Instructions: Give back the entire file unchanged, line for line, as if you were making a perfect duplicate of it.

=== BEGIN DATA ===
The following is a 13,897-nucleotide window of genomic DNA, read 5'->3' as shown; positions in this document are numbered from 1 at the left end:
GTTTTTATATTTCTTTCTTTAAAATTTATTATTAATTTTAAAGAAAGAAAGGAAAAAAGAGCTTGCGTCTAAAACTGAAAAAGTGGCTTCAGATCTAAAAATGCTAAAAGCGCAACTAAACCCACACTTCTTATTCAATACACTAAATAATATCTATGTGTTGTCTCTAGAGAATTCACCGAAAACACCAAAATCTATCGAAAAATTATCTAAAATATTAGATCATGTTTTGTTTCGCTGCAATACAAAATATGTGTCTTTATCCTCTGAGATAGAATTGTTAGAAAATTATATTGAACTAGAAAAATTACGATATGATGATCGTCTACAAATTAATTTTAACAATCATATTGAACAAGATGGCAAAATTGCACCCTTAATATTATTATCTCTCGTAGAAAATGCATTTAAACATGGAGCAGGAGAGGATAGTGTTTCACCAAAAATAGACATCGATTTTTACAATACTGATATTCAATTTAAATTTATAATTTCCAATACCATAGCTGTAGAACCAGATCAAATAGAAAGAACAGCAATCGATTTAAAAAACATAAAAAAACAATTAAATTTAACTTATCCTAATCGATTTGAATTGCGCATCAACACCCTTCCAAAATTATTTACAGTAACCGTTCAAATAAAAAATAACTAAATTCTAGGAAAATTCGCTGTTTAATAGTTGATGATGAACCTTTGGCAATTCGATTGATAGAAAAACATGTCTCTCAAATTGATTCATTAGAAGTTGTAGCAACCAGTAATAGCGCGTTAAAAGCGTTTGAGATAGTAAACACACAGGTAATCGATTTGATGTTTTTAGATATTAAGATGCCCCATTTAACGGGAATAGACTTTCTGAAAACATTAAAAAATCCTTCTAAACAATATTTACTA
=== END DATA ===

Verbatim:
The following is a 13,897-nucleotide window of genomic DNA, read 5'->3' as shown; positions in this document are numbered from 1 at the left end:
GTTTTTATATTTCTTTCTTTAAAATTTATTATTAATTTTAAAGAAAGAAAGGAAAAAAGAGCTTGCGTCTAAAACTGAAAAAGTGGCTTCAGATCTAAAAATGCTAAAAGCGCAACTAAACCCACACTTCTTATTCAATACACTAAATAATATCTATGTGTTGTCTCTAGAGAATTCACCGAAAACACCAAAATCTATCGAAAAATTATCTAAAATATTAGATCATGTTTTGTTTCGCTGCAATACAAAATATGTGTCTTTATCCTCTGAGATAGAATTGTTAGAAAATTATATTGAACTAGAAAAATTACGATATGATGATCGTCTACAAATTAATTTTAACAATCATATTGAACAAGATGGCAAAATTGCACCCTTAATATTATTATCTCTCGTAGAAAATGCATTTAAACATGGAGCAGGAGAGGATAGTGTTTCACCAAAAATAGACATCGATTTTTACAATACTGATATTCAATTTAAATTTATAATTTCCAATACCATAGCTGTAGAACCAGATCAAATAGAAAGAACAGCAATCGATTTAAAAAACATAAAAAAACAATTAAATTTAACTTATCCTAATCGATTTGAATTGCGCATCAACACCCTTCCAAAATTATTTACAGTAACCGTTCAAATAAAAAATAACTAAATTCTAGGAAAATTCGCTGTTTAATAGTTGATGATGAACCTTTGGCAATTCGATTGATAGAAAAACATGTCTCTCAAATTGATTCATTAGAAGTTGTAGCAACCAGTAATAGCGCGTTAAAAGCGTTTGAGATAGTAAACACACAGGTAATCGATTTGATGTTTTTAGATATTAAGATGCCCCATTTAACGGGAATAGACTTTCTGAAAACATTAAAAAATCCTTCTAAACAATATTTACTA